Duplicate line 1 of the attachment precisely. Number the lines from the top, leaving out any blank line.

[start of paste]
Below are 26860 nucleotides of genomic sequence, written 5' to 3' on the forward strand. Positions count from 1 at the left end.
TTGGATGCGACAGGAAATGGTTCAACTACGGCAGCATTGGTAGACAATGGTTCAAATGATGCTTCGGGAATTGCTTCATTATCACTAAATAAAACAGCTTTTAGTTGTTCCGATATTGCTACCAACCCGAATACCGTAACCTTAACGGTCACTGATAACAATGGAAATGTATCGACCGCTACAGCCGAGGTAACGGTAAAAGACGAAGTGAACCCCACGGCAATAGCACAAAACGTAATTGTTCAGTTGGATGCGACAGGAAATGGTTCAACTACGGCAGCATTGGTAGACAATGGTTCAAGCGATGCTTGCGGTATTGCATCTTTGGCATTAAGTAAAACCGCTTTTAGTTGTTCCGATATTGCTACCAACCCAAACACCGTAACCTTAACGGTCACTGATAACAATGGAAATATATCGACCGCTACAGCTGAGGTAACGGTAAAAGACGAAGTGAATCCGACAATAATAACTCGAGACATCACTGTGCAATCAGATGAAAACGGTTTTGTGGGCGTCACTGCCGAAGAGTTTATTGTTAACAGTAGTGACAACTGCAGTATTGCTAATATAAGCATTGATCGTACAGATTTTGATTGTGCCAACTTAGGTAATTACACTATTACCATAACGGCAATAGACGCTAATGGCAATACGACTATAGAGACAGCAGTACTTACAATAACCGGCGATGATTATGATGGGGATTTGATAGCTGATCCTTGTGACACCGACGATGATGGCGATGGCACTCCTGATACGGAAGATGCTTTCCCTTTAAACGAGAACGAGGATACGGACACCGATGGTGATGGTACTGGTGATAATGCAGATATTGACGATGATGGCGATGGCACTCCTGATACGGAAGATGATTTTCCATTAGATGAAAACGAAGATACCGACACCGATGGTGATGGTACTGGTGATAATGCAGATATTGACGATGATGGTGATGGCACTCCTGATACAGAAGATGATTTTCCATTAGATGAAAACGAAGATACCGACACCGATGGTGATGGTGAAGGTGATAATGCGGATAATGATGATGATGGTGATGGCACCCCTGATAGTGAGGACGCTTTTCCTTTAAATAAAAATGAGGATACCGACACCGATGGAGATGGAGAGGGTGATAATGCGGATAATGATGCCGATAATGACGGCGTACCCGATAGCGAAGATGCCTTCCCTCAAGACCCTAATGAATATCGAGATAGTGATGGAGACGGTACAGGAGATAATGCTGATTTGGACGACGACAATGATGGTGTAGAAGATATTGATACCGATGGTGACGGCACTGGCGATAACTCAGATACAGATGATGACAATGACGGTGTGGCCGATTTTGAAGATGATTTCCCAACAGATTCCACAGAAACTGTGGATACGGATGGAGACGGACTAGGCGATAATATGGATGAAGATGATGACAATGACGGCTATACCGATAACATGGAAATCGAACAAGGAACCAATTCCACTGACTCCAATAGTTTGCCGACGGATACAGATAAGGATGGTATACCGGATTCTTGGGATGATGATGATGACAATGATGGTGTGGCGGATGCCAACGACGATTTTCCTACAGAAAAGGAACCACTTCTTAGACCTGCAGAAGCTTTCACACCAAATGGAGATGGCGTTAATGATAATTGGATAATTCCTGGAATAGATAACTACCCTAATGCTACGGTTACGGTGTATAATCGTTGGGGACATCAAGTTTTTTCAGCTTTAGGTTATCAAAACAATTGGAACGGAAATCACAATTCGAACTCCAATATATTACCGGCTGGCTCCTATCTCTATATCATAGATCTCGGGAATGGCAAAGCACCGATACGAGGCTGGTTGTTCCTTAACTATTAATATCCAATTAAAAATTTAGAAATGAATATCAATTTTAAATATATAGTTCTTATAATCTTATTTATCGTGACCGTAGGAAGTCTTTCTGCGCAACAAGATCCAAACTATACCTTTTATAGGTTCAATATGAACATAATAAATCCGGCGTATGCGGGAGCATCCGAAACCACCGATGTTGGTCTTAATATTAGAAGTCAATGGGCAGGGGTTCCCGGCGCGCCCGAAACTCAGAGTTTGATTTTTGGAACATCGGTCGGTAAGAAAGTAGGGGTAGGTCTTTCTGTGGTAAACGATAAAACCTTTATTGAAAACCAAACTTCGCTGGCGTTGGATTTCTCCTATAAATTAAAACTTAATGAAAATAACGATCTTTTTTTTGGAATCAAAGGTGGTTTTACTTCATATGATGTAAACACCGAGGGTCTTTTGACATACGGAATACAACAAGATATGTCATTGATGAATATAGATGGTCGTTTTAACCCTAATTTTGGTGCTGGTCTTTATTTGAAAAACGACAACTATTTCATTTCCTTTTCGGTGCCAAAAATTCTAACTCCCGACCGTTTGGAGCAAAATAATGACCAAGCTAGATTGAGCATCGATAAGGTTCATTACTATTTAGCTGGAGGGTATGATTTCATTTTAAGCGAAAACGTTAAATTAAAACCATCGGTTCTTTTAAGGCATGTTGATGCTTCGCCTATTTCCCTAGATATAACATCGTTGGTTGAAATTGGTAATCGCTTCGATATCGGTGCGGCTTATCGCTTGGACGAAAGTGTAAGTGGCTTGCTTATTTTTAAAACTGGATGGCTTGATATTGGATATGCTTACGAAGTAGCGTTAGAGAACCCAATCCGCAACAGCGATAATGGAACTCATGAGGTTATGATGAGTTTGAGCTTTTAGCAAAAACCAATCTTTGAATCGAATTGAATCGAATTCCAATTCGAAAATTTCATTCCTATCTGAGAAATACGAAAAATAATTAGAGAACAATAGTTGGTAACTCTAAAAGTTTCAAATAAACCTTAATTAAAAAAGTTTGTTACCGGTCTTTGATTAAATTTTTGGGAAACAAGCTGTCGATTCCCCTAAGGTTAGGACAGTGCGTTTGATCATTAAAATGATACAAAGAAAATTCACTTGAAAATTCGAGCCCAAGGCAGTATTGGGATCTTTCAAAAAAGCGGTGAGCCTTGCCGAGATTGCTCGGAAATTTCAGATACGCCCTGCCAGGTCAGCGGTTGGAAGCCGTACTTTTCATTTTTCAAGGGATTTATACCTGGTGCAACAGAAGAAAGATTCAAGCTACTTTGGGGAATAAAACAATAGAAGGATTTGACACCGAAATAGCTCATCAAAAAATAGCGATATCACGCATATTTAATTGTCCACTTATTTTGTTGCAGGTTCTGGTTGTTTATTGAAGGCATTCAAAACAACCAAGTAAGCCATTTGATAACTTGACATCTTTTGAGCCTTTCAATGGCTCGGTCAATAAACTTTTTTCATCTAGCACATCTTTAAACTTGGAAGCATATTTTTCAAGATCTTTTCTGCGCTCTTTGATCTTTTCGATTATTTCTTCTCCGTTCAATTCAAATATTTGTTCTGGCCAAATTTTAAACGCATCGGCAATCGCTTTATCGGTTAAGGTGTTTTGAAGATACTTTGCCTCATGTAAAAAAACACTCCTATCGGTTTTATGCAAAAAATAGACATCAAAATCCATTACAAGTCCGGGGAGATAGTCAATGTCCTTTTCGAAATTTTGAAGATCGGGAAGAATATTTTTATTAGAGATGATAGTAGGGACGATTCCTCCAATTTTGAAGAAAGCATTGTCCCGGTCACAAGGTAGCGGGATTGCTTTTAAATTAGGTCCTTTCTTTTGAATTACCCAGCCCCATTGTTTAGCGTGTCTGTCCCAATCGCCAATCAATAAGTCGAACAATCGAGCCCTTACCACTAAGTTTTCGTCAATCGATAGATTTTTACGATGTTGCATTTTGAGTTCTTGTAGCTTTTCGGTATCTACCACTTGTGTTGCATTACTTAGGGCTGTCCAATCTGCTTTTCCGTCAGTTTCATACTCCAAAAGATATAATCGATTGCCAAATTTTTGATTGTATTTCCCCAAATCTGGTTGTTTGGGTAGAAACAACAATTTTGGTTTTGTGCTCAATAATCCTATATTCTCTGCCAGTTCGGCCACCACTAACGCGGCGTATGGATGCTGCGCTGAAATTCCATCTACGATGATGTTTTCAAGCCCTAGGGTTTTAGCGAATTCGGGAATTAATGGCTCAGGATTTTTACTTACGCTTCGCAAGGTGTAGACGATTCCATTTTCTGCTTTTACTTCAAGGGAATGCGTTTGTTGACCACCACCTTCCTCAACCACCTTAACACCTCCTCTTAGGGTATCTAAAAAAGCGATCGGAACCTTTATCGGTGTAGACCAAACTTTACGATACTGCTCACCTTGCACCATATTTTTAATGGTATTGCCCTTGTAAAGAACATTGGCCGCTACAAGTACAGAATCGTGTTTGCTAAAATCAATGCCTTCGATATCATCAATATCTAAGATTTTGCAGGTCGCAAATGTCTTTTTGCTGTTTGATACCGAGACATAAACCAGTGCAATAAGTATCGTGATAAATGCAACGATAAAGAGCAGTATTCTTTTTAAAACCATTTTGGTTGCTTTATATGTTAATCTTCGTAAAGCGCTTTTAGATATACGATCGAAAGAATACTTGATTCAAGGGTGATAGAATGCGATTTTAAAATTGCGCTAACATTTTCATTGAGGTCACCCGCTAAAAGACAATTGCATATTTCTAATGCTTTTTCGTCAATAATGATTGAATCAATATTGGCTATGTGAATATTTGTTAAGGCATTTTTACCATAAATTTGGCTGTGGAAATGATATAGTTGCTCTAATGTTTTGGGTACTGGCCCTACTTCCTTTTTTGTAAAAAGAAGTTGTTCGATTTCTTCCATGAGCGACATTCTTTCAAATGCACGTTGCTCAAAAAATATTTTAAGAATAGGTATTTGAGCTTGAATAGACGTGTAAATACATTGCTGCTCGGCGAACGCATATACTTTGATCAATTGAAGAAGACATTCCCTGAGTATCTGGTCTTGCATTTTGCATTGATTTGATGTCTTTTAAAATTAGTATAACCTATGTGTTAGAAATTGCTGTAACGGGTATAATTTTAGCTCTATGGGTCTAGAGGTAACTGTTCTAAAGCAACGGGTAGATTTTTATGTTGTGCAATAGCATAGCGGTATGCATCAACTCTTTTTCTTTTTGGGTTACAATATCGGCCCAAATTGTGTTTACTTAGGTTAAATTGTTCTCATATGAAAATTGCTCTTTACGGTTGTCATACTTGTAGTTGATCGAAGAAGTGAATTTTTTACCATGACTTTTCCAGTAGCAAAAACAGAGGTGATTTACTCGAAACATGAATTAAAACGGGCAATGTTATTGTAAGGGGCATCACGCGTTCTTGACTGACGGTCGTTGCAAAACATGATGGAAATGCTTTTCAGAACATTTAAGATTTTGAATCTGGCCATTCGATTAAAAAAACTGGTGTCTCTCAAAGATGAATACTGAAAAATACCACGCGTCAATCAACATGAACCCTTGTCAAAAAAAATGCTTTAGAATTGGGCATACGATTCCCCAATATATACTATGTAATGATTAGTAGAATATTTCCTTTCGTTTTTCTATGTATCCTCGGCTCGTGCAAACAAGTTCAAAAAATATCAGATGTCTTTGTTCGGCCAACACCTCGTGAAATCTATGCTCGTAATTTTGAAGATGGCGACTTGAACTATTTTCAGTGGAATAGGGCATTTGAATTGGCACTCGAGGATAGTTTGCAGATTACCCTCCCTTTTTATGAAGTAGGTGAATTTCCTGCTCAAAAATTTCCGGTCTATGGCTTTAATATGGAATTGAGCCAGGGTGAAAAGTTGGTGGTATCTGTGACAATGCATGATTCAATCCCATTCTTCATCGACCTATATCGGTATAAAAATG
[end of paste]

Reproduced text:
Below are 26860 nucleotides of genomic sequence, written 5' to 3' on the forward strand. Positions count from 1 at the left end.